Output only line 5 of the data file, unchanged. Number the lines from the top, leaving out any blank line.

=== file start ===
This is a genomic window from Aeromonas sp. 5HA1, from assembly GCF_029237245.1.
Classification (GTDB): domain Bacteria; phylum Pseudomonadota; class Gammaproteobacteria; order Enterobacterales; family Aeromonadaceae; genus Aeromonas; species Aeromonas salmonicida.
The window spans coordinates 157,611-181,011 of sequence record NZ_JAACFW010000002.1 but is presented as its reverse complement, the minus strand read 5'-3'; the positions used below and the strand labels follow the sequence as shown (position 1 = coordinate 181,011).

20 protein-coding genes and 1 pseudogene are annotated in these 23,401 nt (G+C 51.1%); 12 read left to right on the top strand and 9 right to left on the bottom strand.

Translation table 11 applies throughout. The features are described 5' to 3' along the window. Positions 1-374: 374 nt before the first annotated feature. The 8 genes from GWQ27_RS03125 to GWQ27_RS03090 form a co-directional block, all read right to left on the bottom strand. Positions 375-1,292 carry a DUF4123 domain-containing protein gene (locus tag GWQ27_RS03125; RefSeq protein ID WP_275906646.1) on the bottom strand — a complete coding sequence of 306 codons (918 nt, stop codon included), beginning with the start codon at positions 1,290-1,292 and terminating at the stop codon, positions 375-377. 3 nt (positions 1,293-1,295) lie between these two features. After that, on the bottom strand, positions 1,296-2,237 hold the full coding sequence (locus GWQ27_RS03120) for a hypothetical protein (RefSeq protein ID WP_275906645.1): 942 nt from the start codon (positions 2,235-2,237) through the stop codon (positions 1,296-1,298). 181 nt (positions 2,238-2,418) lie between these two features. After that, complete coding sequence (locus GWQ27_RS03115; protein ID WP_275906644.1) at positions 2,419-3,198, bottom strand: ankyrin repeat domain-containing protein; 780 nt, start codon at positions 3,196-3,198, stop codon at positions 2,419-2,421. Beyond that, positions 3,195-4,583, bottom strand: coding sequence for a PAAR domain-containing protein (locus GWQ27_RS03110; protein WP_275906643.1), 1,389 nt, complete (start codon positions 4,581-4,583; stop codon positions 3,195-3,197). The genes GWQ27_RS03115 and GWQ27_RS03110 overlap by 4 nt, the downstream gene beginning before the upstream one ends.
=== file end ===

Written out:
Translation table 11 applies throughout. The features are described 5' to 3' along the window. Positions 1-374: 374 nt before the first annotated feature. The 8 genes from GWQ27_RS03125 to GWQ27_RS03090 form a co-directional block, all read right to left on the bottom strand. Positions 375-1,292 carry a DUF4123 domain-containing protein gene (locus tag GWQ27_RS03125; RefSeq protein ID WP_275906646.1) on the bottom strand — a complete coding sequence of 306 codons (918 nt, stop codon included), beginning with the start codon at positions 1,290-1,292 and terminating at the stop codon, positions 375-377. 3 nt (positions 1,293-1,295) lie between these two features. After that, on the bottom strand, positions 1,296-2,237 hold the full coding sequence (locus GWQ27_RS03120) for a hypothetical protein (RefSeq protein ID WP_275906645.1): 942 nt from the start codon (positions 2,235-2,237) through the stop codon (positions 1,296-1,298). 181 nt (positions 2,238-2,418) lie between these two features. After that, complete coding sequence (locus GWQ27_RS03115; protein ID WP_275906644.1) at positions 2,419-3,198, bottom strand: ankyrin repeat domain-containing protein; 780 nt, start codon at positions 3,196-3,198, stop codon at positions 2,419-2,421. Beyond that, positions 3,195-4,583, bottom strand: coding sequence for a PAAR domain-containing protein (locus GWQ27_RS03110; protein WP_275906643.1), 1,389 nt, complete (start codon positions 4,581-4,583; stop codon positions 3,195-3,197). The genes GWQ27_RS03115 and GWQ27_RS03110 overlap by 4 nt, the downstream gene beginning before the upstream one ends.